THE pain is still obvious, but the Ledger's move on by keeping Adrian's memory alive.
Click play for the video with Adrian's father John and wife, Amy.
MARTIN Stein recalls Adrian Ledger riding for him only once.
But he certainly made it count.
The Albury trainer will target the race named in Ledger’s honour this afternoon with Capriev and said it would be an honour to return the favour.
“I’m fairly sure Adrian had one ride for us, for one winner,” Stein said.
“It would be an honour to win the race.
“It was devastating when it happened (a fatal race fall at Corowa in 2005) and it touched a lot of people in the racing industry around here.”
This time last year Stein was preparing Capriev to run in the Gold Cup.
Twelve months on and the local gelding is about to contest one of the lead-up races.
But it’s not Stein easing the six-year-old out, rather, running him in a more suitable race.
“He was only about seven lengths off in the Cup last year but I think it was just a little too tough for him,” Stein said.
“He’s been a good horse for us but we’ve stepped him up to that level a couple of times and he’s never really been up to it.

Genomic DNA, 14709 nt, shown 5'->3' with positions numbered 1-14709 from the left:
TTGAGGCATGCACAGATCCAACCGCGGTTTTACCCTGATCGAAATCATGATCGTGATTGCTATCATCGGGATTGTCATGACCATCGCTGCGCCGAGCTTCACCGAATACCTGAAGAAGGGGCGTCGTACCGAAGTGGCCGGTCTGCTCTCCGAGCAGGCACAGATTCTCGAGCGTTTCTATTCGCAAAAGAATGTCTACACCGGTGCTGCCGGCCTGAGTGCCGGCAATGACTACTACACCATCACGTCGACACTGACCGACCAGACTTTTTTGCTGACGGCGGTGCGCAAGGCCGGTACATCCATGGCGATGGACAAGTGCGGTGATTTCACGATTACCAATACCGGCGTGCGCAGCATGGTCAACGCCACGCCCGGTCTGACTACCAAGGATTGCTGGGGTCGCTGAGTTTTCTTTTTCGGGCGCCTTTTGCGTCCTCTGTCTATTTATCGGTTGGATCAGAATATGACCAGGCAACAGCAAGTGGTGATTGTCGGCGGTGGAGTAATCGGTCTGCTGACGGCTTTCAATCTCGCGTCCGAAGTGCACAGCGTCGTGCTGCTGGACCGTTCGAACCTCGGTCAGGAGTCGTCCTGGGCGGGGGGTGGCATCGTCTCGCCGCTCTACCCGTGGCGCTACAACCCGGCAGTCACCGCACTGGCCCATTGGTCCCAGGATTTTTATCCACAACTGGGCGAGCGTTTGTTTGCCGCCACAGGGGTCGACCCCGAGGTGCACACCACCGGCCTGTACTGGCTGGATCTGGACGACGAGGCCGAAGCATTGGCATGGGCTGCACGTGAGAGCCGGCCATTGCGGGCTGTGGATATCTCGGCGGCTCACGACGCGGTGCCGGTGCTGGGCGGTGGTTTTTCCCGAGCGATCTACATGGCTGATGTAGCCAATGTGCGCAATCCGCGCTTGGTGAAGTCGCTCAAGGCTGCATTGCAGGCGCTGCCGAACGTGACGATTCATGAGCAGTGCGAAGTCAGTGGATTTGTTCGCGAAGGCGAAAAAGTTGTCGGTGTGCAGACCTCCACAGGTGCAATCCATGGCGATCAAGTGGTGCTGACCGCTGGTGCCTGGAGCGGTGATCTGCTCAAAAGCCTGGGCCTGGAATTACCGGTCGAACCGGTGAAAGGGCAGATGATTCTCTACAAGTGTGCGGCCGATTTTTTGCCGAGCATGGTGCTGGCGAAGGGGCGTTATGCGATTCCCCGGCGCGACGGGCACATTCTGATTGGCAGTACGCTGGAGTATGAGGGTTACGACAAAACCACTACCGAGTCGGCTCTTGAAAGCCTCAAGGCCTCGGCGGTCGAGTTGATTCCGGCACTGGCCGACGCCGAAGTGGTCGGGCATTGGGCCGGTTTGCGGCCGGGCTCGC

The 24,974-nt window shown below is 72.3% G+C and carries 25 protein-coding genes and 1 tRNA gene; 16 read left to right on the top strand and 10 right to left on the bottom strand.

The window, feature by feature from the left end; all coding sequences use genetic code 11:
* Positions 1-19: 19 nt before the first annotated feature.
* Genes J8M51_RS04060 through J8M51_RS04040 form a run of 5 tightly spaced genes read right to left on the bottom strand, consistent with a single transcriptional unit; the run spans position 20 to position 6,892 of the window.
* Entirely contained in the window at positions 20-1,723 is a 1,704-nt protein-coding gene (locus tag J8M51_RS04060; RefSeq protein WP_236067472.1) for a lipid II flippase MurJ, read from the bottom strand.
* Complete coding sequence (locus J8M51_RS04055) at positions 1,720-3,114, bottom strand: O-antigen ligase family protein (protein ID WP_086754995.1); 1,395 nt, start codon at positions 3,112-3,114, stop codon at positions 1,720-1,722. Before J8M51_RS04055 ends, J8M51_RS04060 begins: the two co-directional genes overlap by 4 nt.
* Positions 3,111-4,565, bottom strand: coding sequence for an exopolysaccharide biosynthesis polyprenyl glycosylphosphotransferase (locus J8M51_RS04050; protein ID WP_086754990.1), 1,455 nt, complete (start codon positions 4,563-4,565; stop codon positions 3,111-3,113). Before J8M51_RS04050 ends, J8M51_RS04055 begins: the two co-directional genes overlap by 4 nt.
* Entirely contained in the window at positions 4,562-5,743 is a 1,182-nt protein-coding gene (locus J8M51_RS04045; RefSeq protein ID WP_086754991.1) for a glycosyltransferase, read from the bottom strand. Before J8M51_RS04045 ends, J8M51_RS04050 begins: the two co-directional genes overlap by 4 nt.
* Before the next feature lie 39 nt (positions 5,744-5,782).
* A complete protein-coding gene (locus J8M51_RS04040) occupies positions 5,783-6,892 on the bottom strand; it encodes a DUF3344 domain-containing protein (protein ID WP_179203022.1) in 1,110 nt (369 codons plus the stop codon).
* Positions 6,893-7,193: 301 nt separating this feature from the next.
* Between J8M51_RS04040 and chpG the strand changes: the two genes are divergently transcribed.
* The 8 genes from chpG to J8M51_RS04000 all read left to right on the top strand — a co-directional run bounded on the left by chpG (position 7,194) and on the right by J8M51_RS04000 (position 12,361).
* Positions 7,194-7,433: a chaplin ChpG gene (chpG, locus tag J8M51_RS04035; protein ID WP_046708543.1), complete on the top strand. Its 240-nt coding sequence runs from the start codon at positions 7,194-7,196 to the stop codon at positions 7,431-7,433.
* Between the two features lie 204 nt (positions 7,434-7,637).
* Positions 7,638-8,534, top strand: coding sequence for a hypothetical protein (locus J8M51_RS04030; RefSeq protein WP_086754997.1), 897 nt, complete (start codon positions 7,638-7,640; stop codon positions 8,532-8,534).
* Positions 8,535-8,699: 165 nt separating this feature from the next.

“We think he’s a big chance today.”
The biggest challenge for the Stein stable is setting Capriev for the trip.
He ran a narrow second, lugging 60 kilograms, over 1600 metres at Towong last start and must now find the stamina to run an extra 800 metres in today’s 2400-metre race.
But Stein’s not concerned by the step-up in distance.
“He’s back to 54 kilograms now and (jockey) Simon Miller knows the horse really well,” Stein said.
Stein, who spent six years as Might and Power’s strapper for legendary trainer Jack Denham, said he had a few cards to play this afternoon.
“Stepping up from a mile to 2400 is big, and it would be a great training performance, but I learned a bit from Jack Denham over the years,” he said.
“I’ll have a few tricks up my sleeve.”
While he kept those tricks close to his chest, Stein revealed it all started at trackwork.
“It’s more the slow pace work,” he said.
“You work the horse for longer, but not as hard, if that makes sense.”